Methanol/acetone-fixed frozen sections of 87 breast carcinomas were stained with a panel of three anti-p53 monoclonal antibodies that had specificities for wild-type, mutant, or combined wild-type plus mutant epitopes by using the avidin-biotin method. Nuclear staining was present in 13 (15%) of 87 cases with the mutant-specific antibody. The combined- specificity antibody stained 28 (32%) of 87 cases, including all but one of the tumors that was positive with the mutant-specific antibody. None of the cases reacted with the wild-type-specific antibody. Immunostaining for mutant form p53 was strongly correlated with adverse clinicopathologic factors, including poor differentiation, absence of estrogen receptor protein, nodal metastases, and large tumor size. In groups that were stratified by axillary node status, disease-free survival (52-month mean follow-up) was worse among cases with positive staining for either antibody. This difference was statistically significant in node-positive patients with the combined- specificity antibody (disease free, 22% [p53+] vs recurred, 57% [p53+]). We concluded that (1) immunostaining for mutant forms of p53 characterizes a clinically aggressive subset of breast tumors and may have prognostic utility in some patient populations, and (2) antibody-dependent-staining patterns for p53 may reflect epitope specificities of various mutant forms.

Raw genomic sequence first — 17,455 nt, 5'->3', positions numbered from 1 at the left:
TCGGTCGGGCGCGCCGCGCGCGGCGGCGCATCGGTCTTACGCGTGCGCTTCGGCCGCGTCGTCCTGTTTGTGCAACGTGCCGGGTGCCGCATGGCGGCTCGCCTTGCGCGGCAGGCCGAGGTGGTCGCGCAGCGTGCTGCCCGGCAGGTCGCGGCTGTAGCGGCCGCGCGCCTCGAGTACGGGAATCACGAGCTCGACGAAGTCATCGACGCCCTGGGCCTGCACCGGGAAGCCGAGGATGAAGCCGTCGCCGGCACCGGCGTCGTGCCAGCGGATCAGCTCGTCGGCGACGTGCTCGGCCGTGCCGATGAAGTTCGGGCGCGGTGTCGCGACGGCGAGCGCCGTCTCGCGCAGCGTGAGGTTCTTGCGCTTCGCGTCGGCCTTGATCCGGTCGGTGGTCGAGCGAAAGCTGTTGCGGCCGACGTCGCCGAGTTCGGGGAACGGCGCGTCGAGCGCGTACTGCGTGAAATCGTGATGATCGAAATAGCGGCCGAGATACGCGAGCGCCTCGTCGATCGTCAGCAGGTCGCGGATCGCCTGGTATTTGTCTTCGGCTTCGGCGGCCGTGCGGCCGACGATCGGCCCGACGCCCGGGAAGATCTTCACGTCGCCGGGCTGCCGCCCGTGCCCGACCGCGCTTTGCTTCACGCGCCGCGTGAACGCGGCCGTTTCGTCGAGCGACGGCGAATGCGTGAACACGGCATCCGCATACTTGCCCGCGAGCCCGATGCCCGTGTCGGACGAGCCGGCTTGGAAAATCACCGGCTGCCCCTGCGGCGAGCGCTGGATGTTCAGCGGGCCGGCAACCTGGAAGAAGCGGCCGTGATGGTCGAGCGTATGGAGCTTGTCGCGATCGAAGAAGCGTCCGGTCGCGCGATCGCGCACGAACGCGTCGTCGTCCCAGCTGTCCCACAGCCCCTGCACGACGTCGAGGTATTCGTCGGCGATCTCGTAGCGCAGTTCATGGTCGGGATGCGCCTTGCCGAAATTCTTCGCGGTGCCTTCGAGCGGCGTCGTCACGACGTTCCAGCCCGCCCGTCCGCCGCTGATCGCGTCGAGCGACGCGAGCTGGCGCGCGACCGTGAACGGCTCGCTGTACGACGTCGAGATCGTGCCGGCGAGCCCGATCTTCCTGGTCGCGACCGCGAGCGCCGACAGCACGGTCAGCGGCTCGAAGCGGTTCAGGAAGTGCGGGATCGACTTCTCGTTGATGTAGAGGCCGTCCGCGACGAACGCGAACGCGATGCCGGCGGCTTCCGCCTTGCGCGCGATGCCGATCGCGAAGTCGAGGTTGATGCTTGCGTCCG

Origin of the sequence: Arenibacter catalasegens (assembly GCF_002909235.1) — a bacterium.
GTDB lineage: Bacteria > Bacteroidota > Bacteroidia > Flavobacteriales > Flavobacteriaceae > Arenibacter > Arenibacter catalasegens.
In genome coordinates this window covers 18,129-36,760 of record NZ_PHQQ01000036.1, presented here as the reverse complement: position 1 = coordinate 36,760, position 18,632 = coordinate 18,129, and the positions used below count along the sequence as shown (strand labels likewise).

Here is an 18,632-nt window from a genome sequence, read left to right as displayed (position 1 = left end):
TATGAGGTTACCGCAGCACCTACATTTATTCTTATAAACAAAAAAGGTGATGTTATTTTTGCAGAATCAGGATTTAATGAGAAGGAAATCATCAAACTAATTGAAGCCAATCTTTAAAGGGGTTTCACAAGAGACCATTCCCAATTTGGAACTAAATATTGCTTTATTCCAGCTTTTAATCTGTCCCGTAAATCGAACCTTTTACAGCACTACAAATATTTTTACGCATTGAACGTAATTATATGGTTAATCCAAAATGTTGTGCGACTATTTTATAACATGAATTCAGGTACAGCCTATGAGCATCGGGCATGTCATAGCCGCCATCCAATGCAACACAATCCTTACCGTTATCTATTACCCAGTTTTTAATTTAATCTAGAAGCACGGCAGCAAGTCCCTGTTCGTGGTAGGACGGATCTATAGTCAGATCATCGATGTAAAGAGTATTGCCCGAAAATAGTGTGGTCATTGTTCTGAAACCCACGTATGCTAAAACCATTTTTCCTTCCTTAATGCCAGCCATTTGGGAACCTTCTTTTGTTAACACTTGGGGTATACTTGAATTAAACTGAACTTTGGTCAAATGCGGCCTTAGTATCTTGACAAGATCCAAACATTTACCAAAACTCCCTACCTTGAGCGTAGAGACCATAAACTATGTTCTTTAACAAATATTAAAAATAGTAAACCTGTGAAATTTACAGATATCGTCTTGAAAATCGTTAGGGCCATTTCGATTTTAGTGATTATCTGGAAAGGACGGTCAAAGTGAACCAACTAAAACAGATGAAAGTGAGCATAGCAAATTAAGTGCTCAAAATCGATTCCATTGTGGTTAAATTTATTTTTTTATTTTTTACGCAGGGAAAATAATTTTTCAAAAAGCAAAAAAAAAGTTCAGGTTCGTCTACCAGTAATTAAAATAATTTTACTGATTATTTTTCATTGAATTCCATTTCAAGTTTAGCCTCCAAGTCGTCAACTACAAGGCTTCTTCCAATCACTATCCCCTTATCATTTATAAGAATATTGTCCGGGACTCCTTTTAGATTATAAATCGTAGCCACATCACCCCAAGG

|Original language||English (US)|
|Number of pages||4|
|Journal||Archives of Pathology and Laboratory Medicine|
|State||Published - Jan 1 1993|
ASJC Scopus subject areas
- Pathology and Forensic Medicine
- Medical Laboratory Technology